29 November 2006

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No fair hearing from MCA on predatory pricing allegations

Court of Appeal upholds appeals board’s decision that MCA failed to give operators a fair hearing

Matthew Vella

A Court of Appeal has upheld a decision by an appeals board which found the Malta Communications Authority guilty of failing to give service providers a fair hearing in a complaint they instituted with the authority against Maltacom.
Euroweb, Nextgen, Waldonet, Keyworld and Telemail accused telco giant Maltacom of predatory pricing on its TEN21 service – the cheap international calling system – for selling its VoIP service at a very low price that did not cover the cost of providing the service.
The MCA had claimed there was no solid evidence of any anti-competitive behaviour because Maltacom’s price appeared to cover the wholesale elements together with a reasonable margin of profit.
But the communications appeals board said the regulator had accepted Maltacom’s pricing justification without asking for a reaction from the other ISPs and VoIP providers.
In fact the authority produced a Maltacom representative as its witness during the appeals board hearing to rebut the operators’ allegations of predatory pricing. “It results that the authority rested upon this same testimony to decide upon the complaint. It is relevant to note that the authority did not present any information or calculations of its own but rested solely on the witness,” the board said.
The communications appeals board said the MCA had neglected its fundamental duty as national regulator to observe the legal principle of audi alteram partem – the principle of fairness that every side of a dispute should be given the opportunity to respond to any allegations or accusations.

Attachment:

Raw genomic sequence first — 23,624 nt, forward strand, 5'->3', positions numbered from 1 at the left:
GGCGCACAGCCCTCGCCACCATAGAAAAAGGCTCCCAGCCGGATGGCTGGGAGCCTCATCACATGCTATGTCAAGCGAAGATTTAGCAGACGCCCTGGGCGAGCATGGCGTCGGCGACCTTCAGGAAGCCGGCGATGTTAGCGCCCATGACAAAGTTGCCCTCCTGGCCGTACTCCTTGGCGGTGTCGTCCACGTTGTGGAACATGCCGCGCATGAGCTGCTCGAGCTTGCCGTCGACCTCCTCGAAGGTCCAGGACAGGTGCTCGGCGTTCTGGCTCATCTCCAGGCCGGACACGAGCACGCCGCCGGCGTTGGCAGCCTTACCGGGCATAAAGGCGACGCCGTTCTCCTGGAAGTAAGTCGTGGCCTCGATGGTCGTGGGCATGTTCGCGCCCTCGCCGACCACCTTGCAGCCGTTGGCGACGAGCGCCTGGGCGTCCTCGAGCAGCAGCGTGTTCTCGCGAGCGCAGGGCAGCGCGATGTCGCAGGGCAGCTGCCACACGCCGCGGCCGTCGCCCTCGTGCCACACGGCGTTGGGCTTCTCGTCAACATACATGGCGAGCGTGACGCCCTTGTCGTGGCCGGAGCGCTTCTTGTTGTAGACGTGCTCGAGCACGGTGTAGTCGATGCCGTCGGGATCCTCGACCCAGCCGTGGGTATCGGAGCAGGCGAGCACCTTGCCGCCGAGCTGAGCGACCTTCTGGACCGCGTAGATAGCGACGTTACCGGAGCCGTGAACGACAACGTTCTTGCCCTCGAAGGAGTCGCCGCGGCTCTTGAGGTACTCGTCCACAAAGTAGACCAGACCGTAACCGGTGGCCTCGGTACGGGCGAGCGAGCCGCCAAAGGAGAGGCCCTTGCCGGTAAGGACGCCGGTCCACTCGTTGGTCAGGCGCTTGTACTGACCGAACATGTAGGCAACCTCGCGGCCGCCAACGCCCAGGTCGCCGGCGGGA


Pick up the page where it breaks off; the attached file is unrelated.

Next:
In an appeal of the board’s decision, the MCA told the Court of Appeal that the decision had been taken by a board which had no jurisdiction to decide on the original complaint, which had in fact been addressed against the accused company, Maltacom.
The Court of Appeal noted that it was necessary to mitigate “excess formalities” and that the communications appeals board had not failed to note that it could not uphold the complaint itself against Maltacom. But the board also proceeded to assess the way the authority had considered the complaint, which the court found was clearly within the board’s remit.
The court also noted that the communications authority had failed to understand the board’s central concern, which was that the violation of a the principle for a fair hearing consisted in the fact that the MCA had rested solely on the information provided to it by Maltacom, and that it had not forwarded this information to the plaintiffs for their reaction before taking a decision.
The court in fact said the board’s motivation had been logically valid and justified, and that the rights of all parties to a dispute should be adequately considered before a decision is taken.

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